imagex /unmount C:\output\mount

Back in Windows Explorer, copy the boot.sdi file from the WAIK installation folder to the c:\output\boot folder. If you’re installing the 32-bit edition of Windows 7, get boot.sdi from C:\Program Files\Windows AIK\Tools\PETools\x86\boot, or if you’re installing the 64-bit (x64) edition, get it from C:\Program Files\Windows AIK\Tools\PETools\amd64\boot.

Return to the command prompt window and copy the winpe.wim file to the boot folder and rename it to boot.wim, like this:

copy c:\output\winpe.wim c:\output\boot\boot.wim

After all that, there are a bunch of other tedious commands required to create a Boot Configuration Data (BCD) file using bcdedit.exe, the same tool used in Set Up a Dual-Boot System. For a shortcut, just download makebcd.bat from, and run it on your PC. When prompted to cut and paste the GUID, right-click any part of the command prompt window, select Mark, select the text in curly braces just above the prompt, and press Enter to copy the text. Right-click again, select Paste to paste the text, and press Enter to continue execution. If all goes well, you’ll only see a series of messages stating that “The operation completed successfully.”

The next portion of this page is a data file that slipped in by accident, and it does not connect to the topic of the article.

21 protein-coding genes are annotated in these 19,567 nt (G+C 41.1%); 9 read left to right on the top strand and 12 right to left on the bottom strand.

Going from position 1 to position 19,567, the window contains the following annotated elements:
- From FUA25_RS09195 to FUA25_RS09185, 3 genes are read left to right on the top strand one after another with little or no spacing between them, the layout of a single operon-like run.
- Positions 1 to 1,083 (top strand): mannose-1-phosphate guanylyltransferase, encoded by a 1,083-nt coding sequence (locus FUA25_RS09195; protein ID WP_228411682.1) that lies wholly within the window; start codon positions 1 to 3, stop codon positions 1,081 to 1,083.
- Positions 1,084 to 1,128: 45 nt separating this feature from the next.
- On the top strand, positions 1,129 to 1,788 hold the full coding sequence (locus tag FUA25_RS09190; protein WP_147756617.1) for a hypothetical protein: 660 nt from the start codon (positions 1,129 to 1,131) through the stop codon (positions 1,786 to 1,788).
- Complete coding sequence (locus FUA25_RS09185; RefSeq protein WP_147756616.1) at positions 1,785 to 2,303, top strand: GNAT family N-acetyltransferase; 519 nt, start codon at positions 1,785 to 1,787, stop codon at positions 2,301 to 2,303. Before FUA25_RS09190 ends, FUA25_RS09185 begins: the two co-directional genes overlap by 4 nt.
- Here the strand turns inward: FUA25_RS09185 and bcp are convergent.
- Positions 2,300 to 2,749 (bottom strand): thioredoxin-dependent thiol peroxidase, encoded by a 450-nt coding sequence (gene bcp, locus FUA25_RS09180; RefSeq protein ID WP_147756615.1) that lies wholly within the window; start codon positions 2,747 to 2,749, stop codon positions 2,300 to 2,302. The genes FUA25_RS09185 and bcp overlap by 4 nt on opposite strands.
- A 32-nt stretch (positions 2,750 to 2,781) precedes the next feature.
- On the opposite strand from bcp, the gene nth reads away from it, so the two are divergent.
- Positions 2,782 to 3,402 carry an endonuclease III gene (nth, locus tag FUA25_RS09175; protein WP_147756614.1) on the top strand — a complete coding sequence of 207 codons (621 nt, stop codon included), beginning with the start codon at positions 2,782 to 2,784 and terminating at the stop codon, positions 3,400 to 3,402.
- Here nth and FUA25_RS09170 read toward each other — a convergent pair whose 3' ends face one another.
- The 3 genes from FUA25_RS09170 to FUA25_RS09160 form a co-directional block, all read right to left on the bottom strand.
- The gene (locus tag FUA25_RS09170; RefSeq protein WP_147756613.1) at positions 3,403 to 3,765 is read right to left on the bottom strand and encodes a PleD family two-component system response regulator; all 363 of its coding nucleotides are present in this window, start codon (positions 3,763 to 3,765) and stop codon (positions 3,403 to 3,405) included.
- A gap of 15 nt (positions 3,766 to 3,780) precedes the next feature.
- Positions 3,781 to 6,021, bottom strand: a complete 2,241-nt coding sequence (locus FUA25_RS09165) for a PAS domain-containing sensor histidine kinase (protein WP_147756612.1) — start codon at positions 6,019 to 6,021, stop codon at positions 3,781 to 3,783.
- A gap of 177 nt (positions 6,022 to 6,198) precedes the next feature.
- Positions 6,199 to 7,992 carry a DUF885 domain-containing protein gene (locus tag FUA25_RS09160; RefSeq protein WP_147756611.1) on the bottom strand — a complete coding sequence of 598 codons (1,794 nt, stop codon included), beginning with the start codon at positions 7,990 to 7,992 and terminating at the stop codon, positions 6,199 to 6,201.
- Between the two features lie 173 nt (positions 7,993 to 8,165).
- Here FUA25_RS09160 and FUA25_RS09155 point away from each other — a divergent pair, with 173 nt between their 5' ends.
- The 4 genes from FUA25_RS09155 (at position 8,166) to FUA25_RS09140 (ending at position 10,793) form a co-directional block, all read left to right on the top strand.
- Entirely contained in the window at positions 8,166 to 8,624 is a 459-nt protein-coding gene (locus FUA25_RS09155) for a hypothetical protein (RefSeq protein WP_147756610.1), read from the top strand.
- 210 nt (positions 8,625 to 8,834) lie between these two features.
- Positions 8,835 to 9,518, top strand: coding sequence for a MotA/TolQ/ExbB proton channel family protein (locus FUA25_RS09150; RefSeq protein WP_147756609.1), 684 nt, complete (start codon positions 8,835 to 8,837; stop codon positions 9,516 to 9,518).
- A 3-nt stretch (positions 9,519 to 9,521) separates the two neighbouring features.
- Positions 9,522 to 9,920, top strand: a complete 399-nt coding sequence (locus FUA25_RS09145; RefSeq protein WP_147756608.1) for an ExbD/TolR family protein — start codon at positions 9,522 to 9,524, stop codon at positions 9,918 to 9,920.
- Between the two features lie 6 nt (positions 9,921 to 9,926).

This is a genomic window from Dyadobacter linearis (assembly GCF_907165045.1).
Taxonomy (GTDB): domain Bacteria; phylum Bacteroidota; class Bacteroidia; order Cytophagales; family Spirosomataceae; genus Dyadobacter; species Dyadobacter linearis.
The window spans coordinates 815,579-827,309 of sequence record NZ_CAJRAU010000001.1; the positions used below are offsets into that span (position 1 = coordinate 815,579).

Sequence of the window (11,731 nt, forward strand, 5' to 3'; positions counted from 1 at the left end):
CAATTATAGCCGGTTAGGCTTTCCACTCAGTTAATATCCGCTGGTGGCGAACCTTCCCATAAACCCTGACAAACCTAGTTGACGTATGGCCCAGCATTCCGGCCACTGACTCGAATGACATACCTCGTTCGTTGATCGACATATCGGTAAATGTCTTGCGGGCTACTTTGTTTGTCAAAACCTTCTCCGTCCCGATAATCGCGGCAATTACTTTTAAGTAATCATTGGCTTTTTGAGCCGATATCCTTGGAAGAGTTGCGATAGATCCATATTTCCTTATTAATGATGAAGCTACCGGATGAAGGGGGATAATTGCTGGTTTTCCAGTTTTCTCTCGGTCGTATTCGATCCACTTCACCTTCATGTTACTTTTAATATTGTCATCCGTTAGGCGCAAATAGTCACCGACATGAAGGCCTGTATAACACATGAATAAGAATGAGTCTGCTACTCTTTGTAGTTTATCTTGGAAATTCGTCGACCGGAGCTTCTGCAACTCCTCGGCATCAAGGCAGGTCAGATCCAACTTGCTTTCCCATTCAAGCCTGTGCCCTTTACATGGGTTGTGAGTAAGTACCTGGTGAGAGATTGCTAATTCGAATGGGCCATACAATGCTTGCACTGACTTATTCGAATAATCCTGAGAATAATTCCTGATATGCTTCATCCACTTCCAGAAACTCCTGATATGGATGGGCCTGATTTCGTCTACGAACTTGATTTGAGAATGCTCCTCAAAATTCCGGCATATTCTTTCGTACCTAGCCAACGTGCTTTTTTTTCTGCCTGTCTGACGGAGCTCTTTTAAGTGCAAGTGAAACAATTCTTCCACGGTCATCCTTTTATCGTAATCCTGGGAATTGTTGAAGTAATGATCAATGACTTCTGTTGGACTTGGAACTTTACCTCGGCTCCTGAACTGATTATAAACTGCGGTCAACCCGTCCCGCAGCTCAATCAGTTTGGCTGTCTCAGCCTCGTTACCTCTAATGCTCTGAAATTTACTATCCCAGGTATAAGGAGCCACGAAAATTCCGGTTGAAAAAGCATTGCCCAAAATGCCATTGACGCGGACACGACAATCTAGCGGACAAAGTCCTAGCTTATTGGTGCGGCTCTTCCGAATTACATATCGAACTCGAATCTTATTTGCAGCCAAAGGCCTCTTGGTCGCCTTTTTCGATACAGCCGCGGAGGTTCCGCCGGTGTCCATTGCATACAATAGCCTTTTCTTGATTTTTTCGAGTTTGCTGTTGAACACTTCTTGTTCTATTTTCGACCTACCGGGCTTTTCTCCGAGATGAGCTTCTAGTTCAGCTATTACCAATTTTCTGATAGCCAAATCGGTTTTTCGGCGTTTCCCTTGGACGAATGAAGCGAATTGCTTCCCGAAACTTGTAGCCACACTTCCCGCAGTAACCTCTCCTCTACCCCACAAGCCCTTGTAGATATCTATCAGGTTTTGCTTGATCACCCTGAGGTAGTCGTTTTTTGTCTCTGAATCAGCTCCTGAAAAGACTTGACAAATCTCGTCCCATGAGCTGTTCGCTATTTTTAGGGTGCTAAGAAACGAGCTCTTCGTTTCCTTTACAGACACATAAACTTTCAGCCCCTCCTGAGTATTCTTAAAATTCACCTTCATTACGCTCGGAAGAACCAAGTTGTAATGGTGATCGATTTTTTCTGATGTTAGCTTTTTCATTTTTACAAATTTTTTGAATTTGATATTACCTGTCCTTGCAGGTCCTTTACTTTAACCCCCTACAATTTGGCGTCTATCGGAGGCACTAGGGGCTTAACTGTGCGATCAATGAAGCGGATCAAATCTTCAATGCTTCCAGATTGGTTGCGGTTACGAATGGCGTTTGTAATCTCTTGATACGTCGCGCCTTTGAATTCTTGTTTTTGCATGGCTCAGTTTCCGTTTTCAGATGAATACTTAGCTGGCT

The last step is to install Trivial File Transfer Protocol (TFTP) server software, such as Tftp32 (free from so the target PC can connect to the working PC to retrieve the boot files. Install Tftp32 and start tftpd32.exe. Click Browse, select the c:\Output folder and click OK to set it as the Current Directory. Next, choose the DHCP server tab, click Help, and fill out the fields as instructed. In the Boot File field, type boot.sdi. When you’re done, click the Save button.

Now that the PXE server is set up, you need to enable PXE Network boot in your new PC’s BIOS setup screen, as explained in Appendix A. You’ll need the host name or IP address of the PC acting as the PXE server; see Chapter 7 for more on IP addresses, general networking tips, and troubleshooting.

Create a bootable CD

There are many ways to make a bootable CD, but to make a bootable Windows 7 CD, follow these steps.

  1. First, install the WAIK, as described in the previous section. Open the Windows PE Tools Command Prompt from the Start menu, and if you’re installing the 32-bit edition of Windows 7, type:

    copype.cmd x86 c:\bootcd

    or if you’re installing the 64-bit (x64) edition, type:

    copype.cmd amd64 c:\bootcd

    and press Enter. The batch file will create the c:\output folder automatically.

  2. Next, copy the Windows PE image file like this:

    copy c:\bootcd\winpe.wim c:\bootcd\ISO\sources\boot.wim

    and copy the imagex.exe tool as well:

    copy "C:\program files\Windows AIK\Tools\x86\imagex.exe" C:\bootcd\iso\
  3. Finally, create the ISO (disc image) by issuing this command:

    oscdimg -n -bC:\bootcd\ C:\bootcd\ISO C:\bootcd\bootcd.iso